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Old February 5th, 2005, 07:50 AM   #37
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Nakheel launches the sale of apartments

5 February 2005

DUBAI - Nakheel has launched the sale of apartments and penthouses on the last complex on the western side of the Trunk of The Palm, Jumeirah. The new compound is surrounded on three sides by water, and comprises of seven uniquely designed buildings that form a private beachfront community of elegant homes, rich surrounding and unmatched amenities.

The seven beautifully designed buildings reflect the overall theme of The Jewel where each building has a themed luxurious jewel name such as Emerald, Ruby, Aquamarine, Diamond, Sapphire, Amber and Tanzanite. Depending on the purchasers choice of building, residences will enjoy views of the exquisitely landscaped gardens, the crystal clear beach, Burj Al Arab or the opulent marina.
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Old February 5th, 2005, 09:07 PM   #38
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Hi all,

This has to tell you something about what the future holds for Dubai and the property/rental market.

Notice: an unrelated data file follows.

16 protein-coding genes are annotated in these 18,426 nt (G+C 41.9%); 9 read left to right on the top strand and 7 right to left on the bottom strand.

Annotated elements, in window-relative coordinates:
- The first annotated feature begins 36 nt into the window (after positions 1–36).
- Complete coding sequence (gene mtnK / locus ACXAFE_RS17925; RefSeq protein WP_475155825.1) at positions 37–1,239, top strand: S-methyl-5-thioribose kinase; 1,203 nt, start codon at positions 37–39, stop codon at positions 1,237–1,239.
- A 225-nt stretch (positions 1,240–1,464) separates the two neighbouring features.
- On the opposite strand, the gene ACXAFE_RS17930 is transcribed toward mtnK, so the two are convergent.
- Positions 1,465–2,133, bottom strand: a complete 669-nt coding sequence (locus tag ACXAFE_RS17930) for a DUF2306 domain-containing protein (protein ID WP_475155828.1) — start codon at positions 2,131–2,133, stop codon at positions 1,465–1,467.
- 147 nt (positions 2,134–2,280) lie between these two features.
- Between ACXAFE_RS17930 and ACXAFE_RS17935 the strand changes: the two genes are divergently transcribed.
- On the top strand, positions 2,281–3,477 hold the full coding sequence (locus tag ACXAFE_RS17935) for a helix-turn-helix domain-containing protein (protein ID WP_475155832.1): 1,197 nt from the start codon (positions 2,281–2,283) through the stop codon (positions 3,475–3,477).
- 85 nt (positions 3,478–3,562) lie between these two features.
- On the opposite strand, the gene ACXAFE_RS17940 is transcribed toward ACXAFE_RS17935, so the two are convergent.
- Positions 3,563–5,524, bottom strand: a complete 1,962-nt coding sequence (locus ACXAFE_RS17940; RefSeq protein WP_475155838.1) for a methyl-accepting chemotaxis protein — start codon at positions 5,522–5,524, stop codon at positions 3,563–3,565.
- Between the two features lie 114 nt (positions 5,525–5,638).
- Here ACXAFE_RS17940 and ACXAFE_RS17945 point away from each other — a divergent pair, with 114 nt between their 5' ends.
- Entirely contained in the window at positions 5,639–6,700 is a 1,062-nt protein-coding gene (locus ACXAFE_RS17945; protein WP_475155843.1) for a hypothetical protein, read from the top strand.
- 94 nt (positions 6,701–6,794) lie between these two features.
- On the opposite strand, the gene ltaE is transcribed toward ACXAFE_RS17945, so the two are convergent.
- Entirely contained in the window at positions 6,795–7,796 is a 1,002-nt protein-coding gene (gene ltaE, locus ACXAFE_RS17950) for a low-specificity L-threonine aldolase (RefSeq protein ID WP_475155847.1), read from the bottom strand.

Airline pays $19 billion for 45 Airbus super jumbos

Dubai based Emirates made the largest order of the new Airbus jumbo passenger plane A380 that was launched in Toulouse, France on Tuesday. Sheikh Ahmed bin Saeed Al-Maktoum, Chairman of Emirates, who led a delegation of senior executives from the airline for the launch of A380 said: "I am very proud that Emirates was the first airline to sign for the A380 - and that today we are its largest customer, with 45 of them on order. I am also pleased that we are the launch customer for the freighter version of the A380." He added that this aircraft is a key element in Emirates' future growth. " Air travel is forecast to double in the next 14 years. There are continued constraints on traffic rights and the availability of landing slots - and therefore, large capacity aircraft will be vital to Emirates' need to meet the increasing passenger demand." Sheikh Ahmed concluded that "the A380 is the future of air travel."

for the full article see

http://www.benadorassociates.com/article/11220
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Old February 8th, 2005, 08:30 PM   #39
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Prices of the Marina Heights Tower have increased by approx. 10% in the last 3 months and they havnt even sold all the apartments yet. Construction is to be complete end of Dec 05.
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Old February 9th, 2005, 04:40 PM   #40
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I have just spoken to a lady who went to Dubai last week and has come back an she told me things are just real hectic down there moving at a pace which is just unbelieveable.

Im beginning to think once everything is built the resale market is going to go crazy throughout in Dubai. What do you think ?